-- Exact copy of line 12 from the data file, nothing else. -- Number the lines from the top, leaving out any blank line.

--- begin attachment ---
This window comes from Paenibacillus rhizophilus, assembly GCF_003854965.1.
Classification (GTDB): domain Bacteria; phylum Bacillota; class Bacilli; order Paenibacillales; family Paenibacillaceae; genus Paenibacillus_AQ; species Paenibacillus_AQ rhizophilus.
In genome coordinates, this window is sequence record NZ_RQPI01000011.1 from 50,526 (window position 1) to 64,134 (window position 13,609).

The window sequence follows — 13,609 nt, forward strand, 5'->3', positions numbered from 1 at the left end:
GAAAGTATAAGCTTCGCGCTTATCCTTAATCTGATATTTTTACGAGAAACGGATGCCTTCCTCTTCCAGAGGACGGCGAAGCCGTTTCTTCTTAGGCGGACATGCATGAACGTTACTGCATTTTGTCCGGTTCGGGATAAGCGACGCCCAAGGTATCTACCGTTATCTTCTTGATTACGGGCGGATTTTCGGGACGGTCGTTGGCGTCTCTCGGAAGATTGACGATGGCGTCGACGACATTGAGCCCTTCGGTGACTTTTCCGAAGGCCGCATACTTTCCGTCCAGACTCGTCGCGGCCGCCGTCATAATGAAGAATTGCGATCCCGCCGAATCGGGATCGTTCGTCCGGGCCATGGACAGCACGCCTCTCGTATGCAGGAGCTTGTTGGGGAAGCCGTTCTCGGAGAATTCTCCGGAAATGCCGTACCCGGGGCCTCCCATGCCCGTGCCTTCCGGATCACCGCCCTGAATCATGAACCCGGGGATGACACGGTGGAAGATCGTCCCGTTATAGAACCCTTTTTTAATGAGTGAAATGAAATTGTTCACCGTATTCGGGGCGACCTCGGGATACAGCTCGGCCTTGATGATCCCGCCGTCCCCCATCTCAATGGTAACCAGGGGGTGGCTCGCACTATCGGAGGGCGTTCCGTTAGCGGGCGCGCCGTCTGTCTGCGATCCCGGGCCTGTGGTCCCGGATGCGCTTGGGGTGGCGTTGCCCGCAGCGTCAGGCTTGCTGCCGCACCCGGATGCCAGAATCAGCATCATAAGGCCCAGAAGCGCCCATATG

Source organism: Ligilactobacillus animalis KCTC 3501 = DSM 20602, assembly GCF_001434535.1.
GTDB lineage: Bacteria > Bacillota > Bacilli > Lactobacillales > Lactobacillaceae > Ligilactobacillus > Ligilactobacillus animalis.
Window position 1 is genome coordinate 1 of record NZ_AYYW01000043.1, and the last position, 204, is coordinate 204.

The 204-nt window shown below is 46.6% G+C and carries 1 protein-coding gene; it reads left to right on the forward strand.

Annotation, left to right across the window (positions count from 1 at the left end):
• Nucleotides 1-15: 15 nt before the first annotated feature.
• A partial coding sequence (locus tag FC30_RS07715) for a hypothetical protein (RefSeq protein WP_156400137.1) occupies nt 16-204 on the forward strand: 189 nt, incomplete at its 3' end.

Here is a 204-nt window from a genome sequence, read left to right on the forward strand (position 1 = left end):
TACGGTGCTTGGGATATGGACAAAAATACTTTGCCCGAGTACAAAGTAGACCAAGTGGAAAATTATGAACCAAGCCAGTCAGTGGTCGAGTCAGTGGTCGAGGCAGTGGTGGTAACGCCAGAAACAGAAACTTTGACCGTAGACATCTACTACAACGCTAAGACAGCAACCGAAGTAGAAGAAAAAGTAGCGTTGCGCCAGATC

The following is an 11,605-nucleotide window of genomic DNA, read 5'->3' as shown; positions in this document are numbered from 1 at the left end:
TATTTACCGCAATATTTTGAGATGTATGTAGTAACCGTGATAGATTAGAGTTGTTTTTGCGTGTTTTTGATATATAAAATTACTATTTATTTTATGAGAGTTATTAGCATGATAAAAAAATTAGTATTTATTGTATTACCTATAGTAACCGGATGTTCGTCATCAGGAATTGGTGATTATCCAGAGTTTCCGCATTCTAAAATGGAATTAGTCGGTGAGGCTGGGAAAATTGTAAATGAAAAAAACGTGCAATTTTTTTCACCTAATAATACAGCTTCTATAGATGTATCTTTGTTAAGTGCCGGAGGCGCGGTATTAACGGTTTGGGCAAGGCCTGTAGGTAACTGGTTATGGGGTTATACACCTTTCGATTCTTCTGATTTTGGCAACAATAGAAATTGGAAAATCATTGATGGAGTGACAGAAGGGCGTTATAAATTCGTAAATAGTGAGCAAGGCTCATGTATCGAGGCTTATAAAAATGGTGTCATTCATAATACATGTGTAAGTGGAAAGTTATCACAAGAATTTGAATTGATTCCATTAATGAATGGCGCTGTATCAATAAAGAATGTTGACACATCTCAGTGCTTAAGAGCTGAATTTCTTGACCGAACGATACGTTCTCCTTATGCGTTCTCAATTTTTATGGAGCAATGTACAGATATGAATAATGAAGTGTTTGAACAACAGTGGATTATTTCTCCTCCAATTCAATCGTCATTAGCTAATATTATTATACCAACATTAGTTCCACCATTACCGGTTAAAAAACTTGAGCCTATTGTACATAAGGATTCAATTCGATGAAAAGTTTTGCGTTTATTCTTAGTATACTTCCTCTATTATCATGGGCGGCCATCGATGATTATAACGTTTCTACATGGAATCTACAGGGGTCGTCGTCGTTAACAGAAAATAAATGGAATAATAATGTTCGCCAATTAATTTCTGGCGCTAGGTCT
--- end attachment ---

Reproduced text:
• A partial coding sequence (locus tag FC30_RS07715) for a hypothetical protein (RefSeq protein WP_156400137.1) occupies nt 16-204 on the forward strand: 189 nt, incomplete at its 3' end.